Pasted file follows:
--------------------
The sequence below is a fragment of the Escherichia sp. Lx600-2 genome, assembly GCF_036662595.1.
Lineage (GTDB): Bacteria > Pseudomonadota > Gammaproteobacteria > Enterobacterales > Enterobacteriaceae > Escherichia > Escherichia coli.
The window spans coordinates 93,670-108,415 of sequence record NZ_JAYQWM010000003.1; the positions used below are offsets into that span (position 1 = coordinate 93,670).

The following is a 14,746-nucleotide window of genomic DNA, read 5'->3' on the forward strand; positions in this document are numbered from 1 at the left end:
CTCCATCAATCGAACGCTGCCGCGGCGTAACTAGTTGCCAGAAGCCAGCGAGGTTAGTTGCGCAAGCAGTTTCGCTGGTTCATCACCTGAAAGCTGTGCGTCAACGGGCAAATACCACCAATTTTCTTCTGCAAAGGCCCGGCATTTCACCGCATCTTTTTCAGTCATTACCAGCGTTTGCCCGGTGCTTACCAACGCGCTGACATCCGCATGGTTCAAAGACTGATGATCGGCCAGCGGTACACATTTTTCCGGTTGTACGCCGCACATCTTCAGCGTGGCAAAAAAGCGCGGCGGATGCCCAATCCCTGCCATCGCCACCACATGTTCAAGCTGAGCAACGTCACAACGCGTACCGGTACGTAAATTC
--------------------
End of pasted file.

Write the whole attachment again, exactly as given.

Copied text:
The sequence below is a fragment of the Escherichia sp. Lx600-2 genome, assembly GCF_036662595.1.
Lineage (GTDB): Bacteria > Pseudomonadota > Gammaproteobacteria > Enterobacterales > Enterobacteriaceae > Escherichia > Escherichia coli.
The window spans coordinates 93,670-108,415 of sequence record NZ_JAYQWM010000003.1; the positions used below are offsets into that span (position 1 = coordinate 93,670).

The following is a 14,746-nucleotide window of genomic DNA, read 5'->3' on the forward strand; positions in this document are numbered from 1 at the left end:
CTCCATCAATCGAACGCTGCCGCGGCGTAACTAGTTGCCAGAAGCCAGCGAGGTTAGTTGCGCAAGCAGTTTCGCTGGTTCATCACCTGAAAGCTGTGCGTCAACGGGCAAATACCACCAATTTTCTTCTGCAAAGGCCCGGCATTTCACCGCATCTTTTTCAGTCATTACCAGCGTTTGCCCGGTGCTTACCAACGCGCTGACATCCGCATGGTTCAAAGACTGATGATCGGCCAGCGGTACACATTTTTCCGGTTGTACGCCGCACATCTTCAGCGTGGCAAAAAAGCGCGGCGGATGCCCAATCCCTGCCATCGCCACCACATGTTCAAGCTGAGCAACGTCACAACGCGTACCGGTACGTAAATTC